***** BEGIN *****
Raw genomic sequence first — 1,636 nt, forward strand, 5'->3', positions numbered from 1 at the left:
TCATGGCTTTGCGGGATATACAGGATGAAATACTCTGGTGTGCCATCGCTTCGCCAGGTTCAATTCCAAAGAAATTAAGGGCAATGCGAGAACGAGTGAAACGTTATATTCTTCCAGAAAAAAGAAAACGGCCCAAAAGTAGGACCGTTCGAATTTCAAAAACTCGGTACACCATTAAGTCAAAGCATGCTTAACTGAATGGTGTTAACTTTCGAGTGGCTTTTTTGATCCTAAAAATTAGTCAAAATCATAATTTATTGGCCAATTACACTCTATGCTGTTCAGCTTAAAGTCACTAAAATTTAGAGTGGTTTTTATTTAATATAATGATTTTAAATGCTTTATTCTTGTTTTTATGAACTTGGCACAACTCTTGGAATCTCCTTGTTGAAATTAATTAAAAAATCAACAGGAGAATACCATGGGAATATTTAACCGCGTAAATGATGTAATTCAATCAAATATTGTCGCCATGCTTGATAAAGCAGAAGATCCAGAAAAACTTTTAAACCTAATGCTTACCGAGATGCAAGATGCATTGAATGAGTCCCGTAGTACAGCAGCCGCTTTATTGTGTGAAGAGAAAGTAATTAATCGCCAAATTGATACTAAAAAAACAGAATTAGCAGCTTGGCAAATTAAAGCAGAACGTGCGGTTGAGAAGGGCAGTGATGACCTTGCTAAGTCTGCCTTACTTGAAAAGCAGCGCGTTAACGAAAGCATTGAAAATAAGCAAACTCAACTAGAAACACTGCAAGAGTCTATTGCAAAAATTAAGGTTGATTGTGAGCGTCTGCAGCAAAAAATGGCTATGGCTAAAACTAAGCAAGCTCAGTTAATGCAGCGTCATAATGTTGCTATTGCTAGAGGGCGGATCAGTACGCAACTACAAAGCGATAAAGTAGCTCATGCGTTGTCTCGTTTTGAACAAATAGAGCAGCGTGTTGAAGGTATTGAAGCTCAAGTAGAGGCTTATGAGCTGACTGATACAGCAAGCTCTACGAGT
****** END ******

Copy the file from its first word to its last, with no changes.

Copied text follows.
Raw genomic sequence first — 1,636 nt, forward strand, 5'->3', positions numbered from 1 at the left:
TCATGGCTTTGCGGGATATACAGGATGAAATACTCTGGTGTGCCATCGCTTCGCCAGGTTCAATTCCAAAGAAATTAAGGGCAATGCGAGAACGAGTGAAACGTTATATTCTTCCAGAAAAAAGAAAACGGCCCAAAAGTAGGACCGTTCGAATTTCAAAAACTCGGTACACCATTAAGTCAAAGCATGCTTAACTGAATGGTGTTAACTTTCGAGTGGCTTTTTTGATCCTAAAAATTAGTCAAAATCATAATTTATTGGCCAATTACACTCTATGCTGTTCAGCTTAAAGTCACTAAAATTTAGAGTGGTTTTTATTTAATATAATGATTTTAAATGCTTTATTCTTGTTTTTATGAACTTGGCACAACTCTTGGAATCTCCTTGTTGAAATTAATTAAAAAATCAACAGGAGAATACCATGGGAATATTTAACCGCGTAAATGATGTAATTCAATCAAATATTGTCGCCATGCTTGATAAAGCAGAAGATCCAGAAAAACTTTTAAACCTAATGCTTACCGAGATGCAAGATGCATTGAATGAGTCCCGTAGTACAGCAGCCGCTTTATTGTGTGAAGAGAAAGTAATTAATCGCCAAATTGATACTAAAAAAACAGAATTAGCAGCTTGGCAAATTAAAGCAGAACGTGCGGTTGAGAAGGGCAGTGATGACCTTGCTAAGTCTGCCTTACTTGAAAAGCAGCGCGTTAACGAAAGCATTGAAAATAAGCAAACTCAACTAGAAACACTGCAAGAGTCTATTGCAAAAATTAAGGTTGATTGTGAGCGTCTGCAGCAAAAAATGGCTATGGCTAAAACTAAGCAAGCTCAGTTAATGCAGCGTCATAATGTTGCTATTGCTAGAGGGCGGATCAGTACGCAACTACAAAGCGATAAAGTAGCTCATGCGTTGTCTCGTTTTGAACAAATAGAGCAGCGTGTTGAAGGTATTGAAGCTCAAGTAGAGGCTTATGAGCTGACTGATACAGCAAGCTCTACGAGT